composite A plant in the Compositae (Asteraceae) family.

compost mixed decayed and decaying organic matter with available nutrients useful for fertilizer.

composting the management of organic materials to produce compost.

consumer An organism that ingests other organisms (or their parts or products) to obtain its food energy.

continental influence The climatic effect of being distant from the moderating effects of a large body of water.

Coriolis effect The deflection of air currents in atmospheric circulation cells due to the rotation of the earth.

cross-pollination The fertilization of a flower by pollen from the flower of another individual of the same species.

CSA see Community Supported Agriculture

cultural energy inputs Forms of energy used in agricultural production that come from sources controlled or provided by humans.

cytosterility A genetically-controlled condition of male sterility in the breeding line of a self-pollinating crop variety. A breeding line with cytosterility is used as the seed-producing parental line in the production of hybrid seed.


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dark reactions The processes of photosynthesis that do not require light; specifically, the carbon-fixing and sugar-synthesizing processes of the Calvin cycle.

decomposer A fungal or bacterial organism that obtains its nutrients and food energy by breaking down dead organic and fecal matter and absorbing some of its nutrient content.

decomposition The process by which materials are broken down into simpler compounds by decomposers.  

density-dependent Directly linked to population density. This term is usually used to describe growth-limiting feedback mechanisms in a population of organisms.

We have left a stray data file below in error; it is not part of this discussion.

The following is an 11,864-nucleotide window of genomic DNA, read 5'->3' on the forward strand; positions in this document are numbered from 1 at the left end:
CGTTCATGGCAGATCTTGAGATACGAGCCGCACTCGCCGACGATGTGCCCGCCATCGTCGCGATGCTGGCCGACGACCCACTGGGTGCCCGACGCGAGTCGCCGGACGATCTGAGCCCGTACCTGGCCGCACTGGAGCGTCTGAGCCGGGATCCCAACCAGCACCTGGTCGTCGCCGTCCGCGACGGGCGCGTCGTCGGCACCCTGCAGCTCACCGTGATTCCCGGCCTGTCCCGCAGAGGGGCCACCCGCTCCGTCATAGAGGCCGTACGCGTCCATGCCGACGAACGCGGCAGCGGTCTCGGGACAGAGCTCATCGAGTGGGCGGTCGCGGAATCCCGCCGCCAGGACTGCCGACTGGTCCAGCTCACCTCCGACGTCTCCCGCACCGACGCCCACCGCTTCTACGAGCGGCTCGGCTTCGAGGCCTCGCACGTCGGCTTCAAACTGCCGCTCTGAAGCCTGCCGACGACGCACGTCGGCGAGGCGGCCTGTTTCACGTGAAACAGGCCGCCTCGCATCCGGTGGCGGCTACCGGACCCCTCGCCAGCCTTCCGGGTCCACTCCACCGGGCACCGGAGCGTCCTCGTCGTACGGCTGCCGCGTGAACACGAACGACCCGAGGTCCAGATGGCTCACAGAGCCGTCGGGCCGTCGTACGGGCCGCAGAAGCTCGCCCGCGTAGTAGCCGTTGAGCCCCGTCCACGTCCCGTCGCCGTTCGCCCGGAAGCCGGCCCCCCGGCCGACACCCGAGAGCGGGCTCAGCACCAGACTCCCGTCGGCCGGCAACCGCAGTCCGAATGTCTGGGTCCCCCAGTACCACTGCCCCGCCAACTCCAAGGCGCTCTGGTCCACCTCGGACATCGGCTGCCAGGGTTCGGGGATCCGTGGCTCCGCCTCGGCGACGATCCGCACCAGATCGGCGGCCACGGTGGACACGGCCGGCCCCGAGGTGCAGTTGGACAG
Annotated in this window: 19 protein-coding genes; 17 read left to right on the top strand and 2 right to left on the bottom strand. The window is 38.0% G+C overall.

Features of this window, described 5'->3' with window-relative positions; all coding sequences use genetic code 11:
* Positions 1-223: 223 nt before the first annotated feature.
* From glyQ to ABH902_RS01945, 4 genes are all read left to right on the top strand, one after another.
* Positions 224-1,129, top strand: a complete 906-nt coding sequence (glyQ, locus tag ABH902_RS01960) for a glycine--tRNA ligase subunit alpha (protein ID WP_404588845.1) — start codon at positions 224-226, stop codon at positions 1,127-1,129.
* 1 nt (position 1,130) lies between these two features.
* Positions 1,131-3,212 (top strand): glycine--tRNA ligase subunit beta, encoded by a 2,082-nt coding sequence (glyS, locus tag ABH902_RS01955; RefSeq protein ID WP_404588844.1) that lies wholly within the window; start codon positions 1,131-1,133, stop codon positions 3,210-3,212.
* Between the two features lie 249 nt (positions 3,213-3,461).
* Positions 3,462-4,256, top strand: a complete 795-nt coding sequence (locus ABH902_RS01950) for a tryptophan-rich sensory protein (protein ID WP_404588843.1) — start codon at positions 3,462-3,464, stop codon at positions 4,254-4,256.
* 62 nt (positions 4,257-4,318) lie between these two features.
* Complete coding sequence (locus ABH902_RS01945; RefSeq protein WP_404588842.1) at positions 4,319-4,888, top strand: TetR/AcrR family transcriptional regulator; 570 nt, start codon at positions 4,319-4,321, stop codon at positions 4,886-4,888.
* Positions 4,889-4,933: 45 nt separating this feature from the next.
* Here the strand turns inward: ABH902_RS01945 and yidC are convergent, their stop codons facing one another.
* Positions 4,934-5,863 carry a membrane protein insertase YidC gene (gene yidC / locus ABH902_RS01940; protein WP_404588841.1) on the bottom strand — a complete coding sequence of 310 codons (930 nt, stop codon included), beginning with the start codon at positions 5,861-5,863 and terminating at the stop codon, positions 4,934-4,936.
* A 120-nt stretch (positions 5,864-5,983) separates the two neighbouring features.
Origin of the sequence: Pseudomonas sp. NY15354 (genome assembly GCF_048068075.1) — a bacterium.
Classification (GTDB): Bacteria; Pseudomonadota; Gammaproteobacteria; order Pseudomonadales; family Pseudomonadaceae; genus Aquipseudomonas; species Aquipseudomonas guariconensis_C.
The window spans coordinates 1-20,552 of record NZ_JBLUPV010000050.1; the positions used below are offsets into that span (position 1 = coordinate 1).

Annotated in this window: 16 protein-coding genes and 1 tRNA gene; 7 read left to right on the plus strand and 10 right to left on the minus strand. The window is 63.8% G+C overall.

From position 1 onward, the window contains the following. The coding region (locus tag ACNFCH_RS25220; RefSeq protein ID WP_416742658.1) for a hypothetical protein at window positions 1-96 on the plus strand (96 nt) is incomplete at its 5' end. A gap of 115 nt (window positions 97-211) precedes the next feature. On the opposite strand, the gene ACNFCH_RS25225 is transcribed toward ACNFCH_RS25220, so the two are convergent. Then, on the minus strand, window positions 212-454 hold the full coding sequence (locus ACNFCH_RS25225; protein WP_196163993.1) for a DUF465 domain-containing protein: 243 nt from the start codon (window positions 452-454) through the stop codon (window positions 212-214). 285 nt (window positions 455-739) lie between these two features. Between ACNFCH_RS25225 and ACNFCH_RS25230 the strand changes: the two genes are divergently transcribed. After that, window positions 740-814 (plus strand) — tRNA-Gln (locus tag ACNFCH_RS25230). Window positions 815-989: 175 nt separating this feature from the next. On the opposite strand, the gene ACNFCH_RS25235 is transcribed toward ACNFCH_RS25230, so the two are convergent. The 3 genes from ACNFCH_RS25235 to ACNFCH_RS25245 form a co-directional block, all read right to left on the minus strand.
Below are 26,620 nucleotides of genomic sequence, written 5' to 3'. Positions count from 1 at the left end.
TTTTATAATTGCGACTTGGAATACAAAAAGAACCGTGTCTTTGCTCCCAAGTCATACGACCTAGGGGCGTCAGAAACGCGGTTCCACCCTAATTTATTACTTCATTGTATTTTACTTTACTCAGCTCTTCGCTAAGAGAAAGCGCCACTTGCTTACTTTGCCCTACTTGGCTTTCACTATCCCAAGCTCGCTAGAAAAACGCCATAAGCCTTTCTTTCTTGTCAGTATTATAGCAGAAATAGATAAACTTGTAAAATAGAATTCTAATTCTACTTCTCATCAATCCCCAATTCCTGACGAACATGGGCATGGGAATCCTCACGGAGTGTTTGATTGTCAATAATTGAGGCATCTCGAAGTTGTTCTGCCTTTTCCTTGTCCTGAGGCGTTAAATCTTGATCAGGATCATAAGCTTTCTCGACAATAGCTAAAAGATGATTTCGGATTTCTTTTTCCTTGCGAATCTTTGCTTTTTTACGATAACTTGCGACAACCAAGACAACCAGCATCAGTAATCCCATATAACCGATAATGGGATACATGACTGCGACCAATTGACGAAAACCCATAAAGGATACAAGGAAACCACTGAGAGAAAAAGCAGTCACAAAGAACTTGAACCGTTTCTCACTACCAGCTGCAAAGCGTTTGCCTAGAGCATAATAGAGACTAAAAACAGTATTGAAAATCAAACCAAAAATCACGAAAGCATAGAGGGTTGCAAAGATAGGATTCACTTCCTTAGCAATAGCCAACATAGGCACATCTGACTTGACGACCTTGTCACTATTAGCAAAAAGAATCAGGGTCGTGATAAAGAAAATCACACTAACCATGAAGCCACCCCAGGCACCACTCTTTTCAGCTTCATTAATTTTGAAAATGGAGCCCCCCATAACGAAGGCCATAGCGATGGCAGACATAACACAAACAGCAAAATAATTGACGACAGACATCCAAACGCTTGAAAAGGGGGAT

density-independent Not directly linked to population density. This term is usually used to describe growth-limiting feedback mechanisms in a population of organisms.

detritivore An organism that feeds on dead organic and fecal matter.

dew point The temperature at which relative humidity reaches 100% and water vapor is able to condense into water droplets. The dew point varies depending on the absolute water vapor content of the air.

directed selection The process of controlling genetic change in domesticated plants through manipulation of the plants’ environment and their breeding process.

disturbance An event or short-term process that alters a community or ecosystem by changing the relative population levels of at least some of the component species.

diversity (1) The number or variety of species in a location, community, ecosystem, or agroecosystem. (2) The degree of heterogeneity of the biotic components of an ecosystem or agroecosystem (see ecological diversity).

DNA (Deoxyribonucleic acid) The primary genetic material of life, containing two nucleotide chains in a double-helix.

domestication The process of altering, through directed selection, the genetic makeup of a species so as to increase the species’ usefulness to humans.

dominant species The species with the greatest impact on both the biotic and abiotic components of its community.

dynamic equilibrium A condition characterized by an overall balance in the processes of change in an ecosystem, made possible by the system’s resiliency, and resulting in relative stability of structure and function despite constant change and small-scale disturbance.


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easily available water That portion of water held in the soil that can be readily absorbed by plant roots—usually capillary water between 0.3 and 15 bars of suction.

ecological diversity The degree of heterogeneity of an ecosystem’s or agroecosystem’s species makeup, genetic potential, vertical spatial structure, horizontal spatial structure, trophic structure, ecological functioning, and change over time.

ecological energy inputs Forms of energy used in agricultural production that come directly from the sun.

ecological niche An organism’s place and function in the environment, defined by its utilization of resources.